I’m a big fan of Dan John. I’ve never actually talked to him, but I consider him a quasi-mentor as his books, lectures, and writings have helped shape the way I view fitness today. On more than one occasion I’ve seen him say something like, “The goal is to keep the goal the goal.” It’s such a simple phrase, but I find it to be so dang meaningful and related to almost each and every one of the people I coach.

Often times, the people I encounter are easily overwhelmed or distracted when it comes to keeping their fitness goals front and center. Can you relate? Too much to do. Too much overwhelm. Too many responsibilities. Not enough time.

I know that you’re busy. So am I. We all are.

The majority of people I encounter seem to suffer from ambivalence and procrastination. While they have goals, they spend the bulk of their days floundering about. A minority of people, however, get a lot of shit done in the face of this chaotic culture we’re part of. Their days are rooted in action.

Having goals applies to everyone. Pursuing them on a consistent basis does not.

I don’t know about you, but with the brevity of life being what it is, I’m not interested in floundering. I want to be a person of action. I have a deep desire to live in pursuit of the person I want to be… from this day until the day that I die. The goal is the process and the process is the goal. I’m not trying to get someplace. I’m trying to be.

Being a certain weight, a certain body fat percentage, a certain athlete, etc…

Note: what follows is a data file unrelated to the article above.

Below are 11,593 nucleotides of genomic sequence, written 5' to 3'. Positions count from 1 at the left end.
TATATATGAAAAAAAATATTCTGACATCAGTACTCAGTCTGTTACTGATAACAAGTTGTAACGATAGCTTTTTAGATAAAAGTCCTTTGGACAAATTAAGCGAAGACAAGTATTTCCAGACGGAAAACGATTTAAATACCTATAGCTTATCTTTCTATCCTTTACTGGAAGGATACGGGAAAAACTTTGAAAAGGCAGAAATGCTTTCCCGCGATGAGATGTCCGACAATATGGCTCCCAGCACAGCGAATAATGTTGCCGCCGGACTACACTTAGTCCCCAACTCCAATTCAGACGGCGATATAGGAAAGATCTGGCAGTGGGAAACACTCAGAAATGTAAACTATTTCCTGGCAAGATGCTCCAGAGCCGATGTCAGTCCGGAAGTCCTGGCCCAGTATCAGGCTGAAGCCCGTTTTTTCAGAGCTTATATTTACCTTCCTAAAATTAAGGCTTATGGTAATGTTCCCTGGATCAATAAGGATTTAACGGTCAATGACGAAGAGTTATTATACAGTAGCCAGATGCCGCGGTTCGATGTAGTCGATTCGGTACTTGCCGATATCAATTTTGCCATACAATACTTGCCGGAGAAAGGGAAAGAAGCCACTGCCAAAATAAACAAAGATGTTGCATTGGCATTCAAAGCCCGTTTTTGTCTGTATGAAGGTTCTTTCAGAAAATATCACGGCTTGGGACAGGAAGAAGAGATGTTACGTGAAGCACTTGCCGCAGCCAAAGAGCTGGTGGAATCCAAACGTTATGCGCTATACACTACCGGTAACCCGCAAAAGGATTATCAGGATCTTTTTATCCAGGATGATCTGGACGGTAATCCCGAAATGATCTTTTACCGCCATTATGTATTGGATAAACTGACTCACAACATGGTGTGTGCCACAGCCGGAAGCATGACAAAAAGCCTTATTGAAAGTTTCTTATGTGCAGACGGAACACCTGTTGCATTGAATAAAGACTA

These things are empty in relation to my true goal. That goal is to constantly accept the challenge of becoming more than I am right now. To grow in experience and knowledge within my values. To constantly get better at the stuff I care about most.

Not because I’m not good enough as I am. But because I’m worth it. This opportunity of life is worth it. And my people are worth it.

I accept me as I am. You should accept you as you are. This acceptance can be in the same space as a desire to get better at being the person you care about being.

There are certainly more important things in this world than abs and a big bench press. Looking good naked is a losing battle as age always wins. It’s important, nonetheless, to feel good about yourself. It’s important to me. So to, though, is setting an example for my family. Protecting and guiding my children. Experiencing nature to the fullest – on mountains, in water, on my bike, with a pack on my back, on a river with a rod in my hands, running down a trail, exploring the deep corners of forests. Feeling my best. Feeling strong. Learning and teaching.

I have values… as do you.

While fitness isn’t the most important… the most important are certainly enriched by my fitness.

I recently read an article written by Dr. Travis Bradberry where he said, “The key here is to not allow fear of the whole to stop you from engaging in the parts. When something looks too difficult, simply break it down. What can you accomplish in 60 minutes that will help you slay the beast? Then, what can you do in 60 more minutes?”

This resonates so deeply with me and my coaching philosophy. What’s the very next step? There is no “too small.” Just decide on the next step and take it. We’re not after big wins

The key is to not allow your fear of the whole to stop you from engaging in the parts.

are focusing the bulk of their energy on the scale. They want to lose weight and that’s that. The intense focus is at the expense of a bigger picture of wellbeing and living out life on their terms.